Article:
“X” was written and directed by Ti West, which sees him making his return to movies since 2016. And I think he did a damn good job with his directing. West has an excellent way of utilizing space to build a bit of tension or add impact to an action, and it’s just done marvelously here. And when combined with Eliot Rockett’s old school, grimy, beautifully blocked/framed cinematography, you get a movie that just oozes charm, grit, and a confidence that is quite fun.

This movie’s been pretty well received. On Rotten Tomatoes it has a 94% positive rating and a “Fresh” certification. On Metacritic it has a score of 79/100. And on imdb.com it has a score of 6.6/10.

While I don’t really love it like many others seem to, I still enjoyed “X”. It has an okay story, pretty good characters, great performances, really good music, and really good directing/cinematography. Time for my final score. *BOO*. My final score for “X” is a 7.43/10. So while flawed, I’d certainly say that it’s worth renting.

My review of “X” is now completed.

What letter’s the best for cutting down trees? The X.

Movie Review: Underwater (2020)

Amongst other things, we’ve dealt with the horrors of vampires, possession, and small town Oregon, so now it’s time to switch it up a bit, going for the ultimate horror… liquid.

Ladies, gents, and non-binaries… “Underwater”.

In a research base located in the Mariana Trench, a group of scientists must fight for their survival when a mysterious earthquake suddenly erupts, destroying part of the facility. So now the team have to find a way to get out and maybe also find out what the hell is going on. In some ways, this story is “Alien”, in some ways it is “The Abyss”, and in a lot of ways it is just okay. I like some of the reveals that happen, and I wouldn’t say I was ever bored with what was going on, but I wasn’t super invested either. It was just sort of a passable sci-fi/horror story that quickly went by. And I guess that might be a bit of an issue. Not just that there’s little of a dramatic hook, but also the borderline breakneck pace. On occasion that can work, and I get that they want to have some perpetual intensity going thanks to that, but I think they could’ve benefitted from slowing down, building some dread, let us get to know the place and people a bit more. It’s still mildly entertaining, but it sadly never fully hooked me.

The characters in this are… eh? Again, they feel vastly underdeveloped. They try to throw in quick things every now and then to add some characterization, but it’s never enough to truly make me care… but I also didn’t outright dislike them, they sort of exist in this weird bubble of being watchable and occasionally likable, but never compelling, it’s weird. What I can say however is that I generally like the cast in this, most of the performances in this are really good. Kristen Stewart, Vincent Cassel, Mamoudou Athie, Jessica Henwick, John Gallagher Jr (always nice to see him), Gunner Wright, they’re all good. There is also the heavy presence of a certain horrible person that shall not be named. But taking his horrible shit aside for two seconds, he just doesn’t work in this movie. They try to make him the comic relief, and none of his jokes land, along with the performance being not great. So that’s a big, annoying stain on the otherwise really good cast.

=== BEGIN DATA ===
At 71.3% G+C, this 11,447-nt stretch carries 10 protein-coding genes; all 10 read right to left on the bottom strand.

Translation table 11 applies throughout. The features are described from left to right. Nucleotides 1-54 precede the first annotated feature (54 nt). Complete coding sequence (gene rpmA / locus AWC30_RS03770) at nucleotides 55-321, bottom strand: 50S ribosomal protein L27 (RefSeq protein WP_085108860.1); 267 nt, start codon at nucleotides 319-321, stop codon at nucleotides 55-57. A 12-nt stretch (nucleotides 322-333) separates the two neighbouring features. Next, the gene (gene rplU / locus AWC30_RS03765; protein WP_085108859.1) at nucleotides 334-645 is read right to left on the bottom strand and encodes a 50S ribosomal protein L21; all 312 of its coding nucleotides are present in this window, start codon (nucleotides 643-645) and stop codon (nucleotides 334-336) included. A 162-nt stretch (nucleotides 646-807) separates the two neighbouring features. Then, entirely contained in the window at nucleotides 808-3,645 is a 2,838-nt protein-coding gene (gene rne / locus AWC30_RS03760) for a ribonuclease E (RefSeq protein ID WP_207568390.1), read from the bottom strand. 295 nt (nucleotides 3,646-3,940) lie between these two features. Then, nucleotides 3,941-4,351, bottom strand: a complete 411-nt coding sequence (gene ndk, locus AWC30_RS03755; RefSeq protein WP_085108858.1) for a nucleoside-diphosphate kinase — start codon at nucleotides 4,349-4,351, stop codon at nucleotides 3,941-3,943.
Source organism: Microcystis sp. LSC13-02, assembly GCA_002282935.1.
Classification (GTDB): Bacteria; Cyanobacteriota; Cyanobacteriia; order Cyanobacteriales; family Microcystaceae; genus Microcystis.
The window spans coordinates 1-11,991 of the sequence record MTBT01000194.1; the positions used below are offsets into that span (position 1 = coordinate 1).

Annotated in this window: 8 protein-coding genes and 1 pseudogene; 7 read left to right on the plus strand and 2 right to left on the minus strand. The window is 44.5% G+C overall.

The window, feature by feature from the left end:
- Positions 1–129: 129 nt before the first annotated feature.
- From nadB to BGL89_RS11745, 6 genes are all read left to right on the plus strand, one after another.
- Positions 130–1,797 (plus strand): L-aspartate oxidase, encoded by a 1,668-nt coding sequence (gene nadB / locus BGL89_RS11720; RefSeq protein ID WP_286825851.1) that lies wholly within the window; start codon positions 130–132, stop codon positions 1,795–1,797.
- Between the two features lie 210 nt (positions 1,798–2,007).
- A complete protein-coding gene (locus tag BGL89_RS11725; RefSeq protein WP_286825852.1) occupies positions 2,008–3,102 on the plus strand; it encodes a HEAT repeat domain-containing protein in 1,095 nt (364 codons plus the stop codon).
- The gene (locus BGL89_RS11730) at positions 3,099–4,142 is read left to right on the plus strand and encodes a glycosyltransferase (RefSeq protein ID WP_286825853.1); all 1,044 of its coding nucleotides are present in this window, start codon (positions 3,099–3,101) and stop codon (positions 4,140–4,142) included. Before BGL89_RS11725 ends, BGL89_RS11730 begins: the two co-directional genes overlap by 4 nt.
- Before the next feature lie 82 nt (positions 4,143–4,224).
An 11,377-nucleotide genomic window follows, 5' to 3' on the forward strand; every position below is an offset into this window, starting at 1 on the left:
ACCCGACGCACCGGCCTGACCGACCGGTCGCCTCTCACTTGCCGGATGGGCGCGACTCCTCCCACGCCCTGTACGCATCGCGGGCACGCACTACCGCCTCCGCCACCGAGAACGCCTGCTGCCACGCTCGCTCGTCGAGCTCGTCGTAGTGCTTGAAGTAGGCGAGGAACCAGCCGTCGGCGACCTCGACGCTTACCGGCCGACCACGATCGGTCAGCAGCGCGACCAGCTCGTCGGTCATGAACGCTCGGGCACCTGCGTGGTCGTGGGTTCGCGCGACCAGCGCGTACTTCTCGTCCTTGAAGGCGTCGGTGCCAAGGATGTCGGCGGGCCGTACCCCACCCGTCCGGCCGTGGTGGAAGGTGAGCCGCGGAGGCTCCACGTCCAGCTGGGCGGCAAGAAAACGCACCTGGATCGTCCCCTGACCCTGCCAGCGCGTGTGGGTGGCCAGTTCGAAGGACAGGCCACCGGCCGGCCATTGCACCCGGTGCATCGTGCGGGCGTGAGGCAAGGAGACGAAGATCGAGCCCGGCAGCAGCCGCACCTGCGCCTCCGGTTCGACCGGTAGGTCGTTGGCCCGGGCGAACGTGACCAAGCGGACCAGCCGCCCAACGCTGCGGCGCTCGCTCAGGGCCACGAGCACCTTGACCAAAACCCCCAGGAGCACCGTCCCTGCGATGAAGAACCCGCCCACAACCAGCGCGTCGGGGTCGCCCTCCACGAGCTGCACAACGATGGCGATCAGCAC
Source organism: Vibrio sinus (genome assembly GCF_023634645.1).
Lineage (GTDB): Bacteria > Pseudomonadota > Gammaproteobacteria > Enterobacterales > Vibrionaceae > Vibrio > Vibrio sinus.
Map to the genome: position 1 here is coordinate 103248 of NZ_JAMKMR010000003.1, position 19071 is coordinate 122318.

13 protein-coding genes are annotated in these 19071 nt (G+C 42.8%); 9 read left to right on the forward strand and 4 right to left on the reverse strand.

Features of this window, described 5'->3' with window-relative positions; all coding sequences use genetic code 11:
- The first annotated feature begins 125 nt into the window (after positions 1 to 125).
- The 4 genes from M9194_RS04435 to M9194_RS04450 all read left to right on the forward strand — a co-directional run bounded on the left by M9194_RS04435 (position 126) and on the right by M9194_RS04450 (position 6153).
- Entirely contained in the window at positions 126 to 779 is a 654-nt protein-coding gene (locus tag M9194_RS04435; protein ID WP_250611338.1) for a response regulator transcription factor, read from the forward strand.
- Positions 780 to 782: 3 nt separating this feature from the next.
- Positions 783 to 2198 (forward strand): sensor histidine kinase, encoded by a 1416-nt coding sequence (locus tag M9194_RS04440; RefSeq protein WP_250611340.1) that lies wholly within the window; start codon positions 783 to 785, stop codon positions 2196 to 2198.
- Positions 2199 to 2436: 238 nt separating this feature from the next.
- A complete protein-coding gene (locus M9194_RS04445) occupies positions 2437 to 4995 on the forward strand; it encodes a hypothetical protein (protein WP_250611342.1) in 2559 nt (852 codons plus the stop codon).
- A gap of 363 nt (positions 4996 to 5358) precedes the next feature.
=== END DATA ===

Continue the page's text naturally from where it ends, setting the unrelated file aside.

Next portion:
The score for the movie was composed by Marco Beltrami and Brandon Roberts, and finally there’s something I can just outright praise. This score is great, mixing traditional orchestration with electronics and synths to create a mesmerizing and fun soundscape that fully captures the strange, almost alien sensation of being stuck so deep beneath the ocean’s surface. It’s just great stuff that actually manages to elevate certain moments of the movie. So that’s nice.

“Underwater” was directed by William Eubank, and I think he did a really good job here. His direction is slick, stylish, and scool… okay, that didn’t work, but you get the point. His direction just helps the otherwise underdeveloped script come to life more, as he really does bring the deep sea station and ocean floor sections to life. Combine his direction with Bojan Bazelli’s frankly gorgeous cinematography, and you get a really cool looking movie. Furthermore, the effects in this are stellar and there’s some great sets as well. On the whole it’s just really well crafted.

This movie has not been super well received. On Rotten Tomatoes it has a 48% positive rating. On Metacritic it has a score of 48/100. And on imdb.com it has a score of 5.8/10.

While it is very underdeveloped in the script department, I can’t say that I disliked “Underwater”. It’s an okay survival thriller. It has an okay-ish story, meh characters, really good performances, great music, and really good directing/cinematography. Time for my final score. *Blub blub*. My final score for “Underwater” is a 6.21/10. So while very flawed, I’d say that it can still be worth renting.

My review of “Underwater” is now completed.

I love water, but there’s no fucking way you’ll see me in an underwater base. I value my sanity and not-being-at-constant-risk-of-drowning status too much.

Movie Review: Deliver Us from Evil (2014)

My friends, I once again deliver a Month of Spooks review for y’all. So let’s quit this dawdling and get into it.

Ladies, gents, non-binaries… “Deliver Us from Evil”.

As a series of strange, violent crimes start plaguing New York City, police officer Ralph Sarchie (Eric Bana) finds himself having to team up with a very unique priest (Edgar Ramírez) in order to try and solve these disturbing goings-on. “Deliver Us from Evil” is a tale of two conflicting elements. At first glance it’s an atmospheric cop thriller, showing a man trying to do his job, all while dealing with an inner turmoil. And that bit I genuinely really like, there’s a lot of interesting and surprisingly compelling drama going on for it with Sarchie, the case, his family, and a few more things. But it also presents this fun, pulpy detective thriller that I enjoyed following, even if the movie drags towards the middle. But then we have the second part of the movie, which is the more overt supernatural horror shenanigans. Some of it is kinda fun, such as some of the stuff in the last act. But a lot of the horror stuff in the first two just doesn’t work for me. There’s a great sense of atmosphere with the movie, but when the scares hit, they kind of deflate it and take me out of the movie. So the horror of the HORROR movie is a bit of an issue. So the story here is very much a mixed bag.